This Is The Most Powerful Church In The World

When conjuring up images of a church, most would describe their place of worship as one of serenity, or a sanctuary to find peace within themselves. And while there is much truth in this, churches, however, often run like many businesses. They collect and disburse money from members, and sometimes use that money to exert their power not just over their congregation, but the local community, as well. And if the church is big enough, they might use their resources to exert their power over larger and larger surrounding communities.

It's not just with money and resources that churches control their congregations and communities, either. That's mostly done through beliefs and belief systems. Many churches require members to attend regular services. It's these services where members are indoctrinated into the church's culture. Congregants are regularly reminded of their duties as church members and how to act accordingly within the church's set of rules. But, the biggest duty of members of many churches is to spread the church's teachings, convert followers, and grow the congregation as big as possible.

Not so surprising, perhaps

With an estimated 37 million churches in the world today (via Why Are There So Many Churches), figuring out which one of those organizations is the most powerful might seem like a bit of a daunting task. Certainly wealth often translates into power. And so, if power is defined by wealth, then there isn't even a close second to the most powerful religious organization in the world. In fact, the resources owned by this particular religious organization are so large, so grand that the National Post claims that their wealth is incalculable. So which religious organization is so large that it wields such power? It's the Catholic Church.

How is it even possible that an organization's resources can be considered "incalculable"? That has to do with the Catholic Church possessing some of the world's most priceless works of art — for example, "The Creation of Adam" (detail, above). Located in the Sistine Chapel in Vatican City, "The Creation of Adam" is a fresco mural on the ceiling of the church, created by Michelangelo himself. Measuring over 9x18 feet, the masterpiece took Michelangelo from 1508 to 1512 to complete, spending most of those four years laying on his back. There's just no way to calculate the value of such an epic piece of art.

Art, yes, but also gold

There's also the Vatican itself. Officially known as the Vatican City State, the Vatican is just that: its own country. Located within Rome, Italy, the Vatican became an independent state in 1929. Within its borders are some of the church's oldest, most priceless buildings: St. Peter's Basilica, the aforementioned Sistine Chapel, the Vatican Palace, as well as the Vatican Gardens, just to name a few of the church's assets within its own borders. Within those buildings are some of the world's most priceless works of art: the Stefaneschi Triptych; the famous Raphael Rooms within the Vatican Palace; Caravaggio's "The Entombment of Christ"; Michelangelo's "Pietà" (above). While it's difficult to know for certain, by some estimates Vatican City is worth $15 billion (via Animated Explanations).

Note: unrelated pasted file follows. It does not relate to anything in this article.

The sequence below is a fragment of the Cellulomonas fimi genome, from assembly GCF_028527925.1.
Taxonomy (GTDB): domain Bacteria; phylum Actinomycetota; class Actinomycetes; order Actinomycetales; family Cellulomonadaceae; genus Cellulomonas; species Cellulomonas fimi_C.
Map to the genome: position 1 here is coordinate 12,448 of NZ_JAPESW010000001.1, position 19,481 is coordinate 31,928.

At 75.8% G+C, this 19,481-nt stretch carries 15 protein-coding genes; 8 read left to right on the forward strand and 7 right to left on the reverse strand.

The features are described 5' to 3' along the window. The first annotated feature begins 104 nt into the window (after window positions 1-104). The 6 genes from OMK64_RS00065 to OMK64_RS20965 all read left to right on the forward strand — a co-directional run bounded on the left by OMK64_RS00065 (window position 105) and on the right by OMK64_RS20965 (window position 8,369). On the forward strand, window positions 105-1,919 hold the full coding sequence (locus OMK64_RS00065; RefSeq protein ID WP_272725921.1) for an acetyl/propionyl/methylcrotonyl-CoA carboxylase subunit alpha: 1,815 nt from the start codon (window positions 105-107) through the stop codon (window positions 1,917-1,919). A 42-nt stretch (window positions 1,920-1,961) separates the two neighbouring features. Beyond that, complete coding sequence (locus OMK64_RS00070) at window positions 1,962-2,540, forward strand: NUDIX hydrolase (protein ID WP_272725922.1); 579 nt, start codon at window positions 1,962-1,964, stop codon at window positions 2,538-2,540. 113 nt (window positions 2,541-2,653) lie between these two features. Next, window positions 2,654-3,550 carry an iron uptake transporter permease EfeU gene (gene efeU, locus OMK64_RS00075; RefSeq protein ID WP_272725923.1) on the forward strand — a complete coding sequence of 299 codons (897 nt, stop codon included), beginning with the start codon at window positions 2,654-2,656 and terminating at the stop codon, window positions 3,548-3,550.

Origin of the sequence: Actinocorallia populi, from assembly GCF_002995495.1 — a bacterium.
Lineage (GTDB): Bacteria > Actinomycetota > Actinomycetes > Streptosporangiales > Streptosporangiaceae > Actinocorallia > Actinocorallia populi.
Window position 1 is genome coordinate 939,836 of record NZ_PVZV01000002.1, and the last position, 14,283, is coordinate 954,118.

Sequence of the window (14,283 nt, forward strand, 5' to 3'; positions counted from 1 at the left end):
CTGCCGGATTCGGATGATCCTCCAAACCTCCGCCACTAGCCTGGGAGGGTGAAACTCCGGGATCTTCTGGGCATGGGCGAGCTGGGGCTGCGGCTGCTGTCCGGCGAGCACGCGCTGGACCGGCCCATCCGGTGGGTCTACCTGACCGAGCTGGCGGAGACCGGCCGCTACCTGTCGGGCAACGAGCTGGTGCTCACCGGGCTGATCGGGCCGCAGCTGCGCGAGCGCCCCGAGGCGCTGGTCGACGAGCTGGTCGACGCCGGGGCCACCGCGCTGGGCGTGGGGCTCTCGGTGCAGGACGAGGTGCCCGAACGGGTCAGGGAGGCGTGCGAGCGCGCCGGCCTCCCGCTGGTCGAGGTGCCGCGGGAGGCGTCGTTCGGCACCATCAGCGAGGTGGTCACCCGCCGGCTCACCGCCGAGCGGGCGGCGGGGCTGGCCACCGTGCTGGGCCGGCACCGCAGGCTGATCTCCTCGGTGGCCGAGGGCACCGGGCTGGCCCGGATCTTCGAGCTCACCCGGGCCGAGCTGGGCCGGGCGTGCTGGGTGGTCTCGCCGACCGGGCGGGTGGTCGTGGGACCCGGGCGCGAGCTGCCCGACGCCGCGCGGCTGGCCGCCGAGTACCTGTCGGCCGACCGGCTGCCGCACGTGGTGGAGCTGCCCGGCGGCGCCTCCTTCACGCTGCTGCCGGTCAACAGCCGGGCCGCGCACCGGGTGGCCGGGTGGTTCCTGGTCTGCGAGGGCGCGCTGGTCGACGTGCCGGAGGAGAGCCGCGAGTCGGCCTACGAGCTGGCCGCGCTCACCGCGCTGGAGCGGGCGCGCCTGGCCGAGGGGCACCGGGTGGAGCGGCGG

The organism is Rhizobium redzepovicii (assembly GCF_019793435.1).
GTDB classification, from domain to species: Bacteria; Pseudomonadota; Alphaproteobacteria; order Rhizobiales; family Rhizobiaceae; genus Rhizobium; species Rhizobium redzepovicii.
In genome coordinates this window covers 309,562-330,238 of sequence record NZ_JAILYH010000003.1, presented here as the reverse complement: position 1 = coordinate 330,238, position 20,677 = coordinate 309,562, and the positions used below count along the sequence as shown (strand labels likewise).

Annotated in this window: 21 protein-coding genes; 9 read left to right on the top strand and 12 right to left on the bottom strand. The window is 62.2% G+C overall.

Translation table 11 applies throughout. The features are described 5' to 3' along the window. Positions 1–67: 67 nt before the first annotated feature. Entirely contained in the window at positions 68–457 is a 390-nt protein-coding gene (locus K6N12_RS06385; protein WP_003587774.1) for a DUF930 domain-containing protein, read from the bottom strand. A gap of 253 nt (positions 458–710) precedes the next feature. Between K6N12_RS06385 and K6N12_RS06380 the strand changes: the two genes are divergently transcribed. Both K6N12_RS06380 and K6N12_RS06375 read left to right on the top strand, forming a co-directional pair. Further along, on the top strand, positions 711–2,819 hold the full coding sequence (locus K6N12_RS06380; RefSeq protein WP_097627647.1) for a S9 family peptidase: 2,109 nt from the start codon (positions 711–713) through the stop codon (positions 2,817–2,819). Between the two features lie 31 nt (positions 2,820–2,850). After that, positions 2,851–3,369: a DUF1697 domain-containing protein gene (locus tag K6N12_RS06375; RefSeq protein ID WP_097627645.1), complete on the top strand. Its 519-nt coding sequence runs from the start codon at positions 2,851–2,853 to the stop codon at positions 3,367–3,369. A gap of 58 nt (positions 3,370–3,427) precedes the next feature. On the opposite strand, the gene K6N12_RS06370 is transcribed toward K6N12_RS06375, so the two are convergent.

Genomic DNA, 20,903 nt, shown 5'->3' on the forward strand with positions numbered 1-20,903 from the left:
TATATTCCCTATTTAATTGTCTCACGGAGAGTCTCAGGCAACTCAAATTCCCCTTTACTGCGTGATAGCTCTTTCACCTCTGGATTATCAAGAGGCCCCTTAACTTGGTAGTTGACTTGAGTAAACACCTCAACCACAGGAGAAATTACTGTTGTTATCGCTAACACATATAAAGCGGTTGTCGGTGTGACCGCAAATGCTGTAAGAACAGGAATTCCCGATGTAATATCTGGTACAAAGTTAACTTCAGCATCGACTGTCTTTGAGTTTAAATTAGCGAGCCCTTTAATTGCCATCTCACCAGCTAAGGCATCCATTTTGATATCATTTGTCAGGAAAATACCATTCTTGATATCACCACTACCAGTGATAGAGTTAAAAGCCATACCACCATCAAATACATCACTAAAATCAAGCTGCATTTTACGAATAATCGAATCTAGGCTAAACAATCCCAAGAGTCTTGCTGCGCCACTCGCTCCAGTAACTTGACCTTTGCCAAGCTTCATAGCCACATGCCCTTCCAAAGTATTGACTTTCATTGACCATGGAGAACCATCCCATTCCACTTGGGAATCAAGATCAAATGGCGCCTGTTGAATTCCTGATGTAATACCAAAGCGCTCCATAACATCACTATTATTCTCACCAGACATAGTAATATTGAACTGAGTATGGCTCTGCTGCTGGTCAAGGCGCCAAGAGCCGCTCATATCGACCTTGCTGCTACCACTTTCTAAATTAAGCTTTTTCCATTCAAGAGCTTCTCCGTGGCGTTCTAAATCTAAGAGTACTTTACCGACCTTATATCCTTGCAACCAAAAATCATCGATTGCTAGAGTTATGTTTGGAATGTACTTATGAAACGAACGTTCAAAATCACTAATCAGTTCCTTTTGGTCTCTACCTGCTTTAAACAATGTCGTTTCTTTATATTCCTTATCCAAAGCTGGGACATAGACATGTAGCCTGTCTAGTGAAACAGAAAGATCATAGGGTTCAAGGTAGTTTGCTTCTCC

Then there's the gold. A substantial portion of the Catholic Church's assets, be they buildings, artifacts, or works of art, are to some extent composed of gold. Held within various institutions within the Catholic Church, including the Vatican Bank, experts place the value of all the gold contained within the church to be upwards of $50 million (via Gold Refiners). Of that, the Vatican Bank holds about $20 million in reserves "to secure its investments," says Gold Refiners. But, much like the Catholic Church's other assets, it's extremely difficult to get an accurate estimate of the value of the gold in their possession, due to the church being a private institution.

That is far from all

Even with all that noted, the church still has plenty of other revenue streams. There are investments in industries (insurance, construction, chemicals, and banking) or the land the church owns all over the planet. According to the National Post, when totaled, the Vatican's real estate holdings are bigger than Alberta, Canada. 

Of course, this is all just an exercise in speculation. It truly is impossible to calculate the Catholic Church's wealth, although the Vatican does release financial figures, says Gold Refiners. And it's likely to remain somewhat mysterious for time immemorial. With the likelihood (measuring "slim" and "none") of the church ever selling any of the tremendous art within its possession, or Vatican City itself, it's unlikely that their assets have ever been evaluated by an expert, and so a proper value can't be assigned to anything. Coupled with the knowledge that the Catholic Church has been in existence in one form or another for a couple of millennia, and in possession of untold treasures lost to history, it's impossible to assign an accurate financial value to the Catholic Church. Safe to say, however — it's a lot.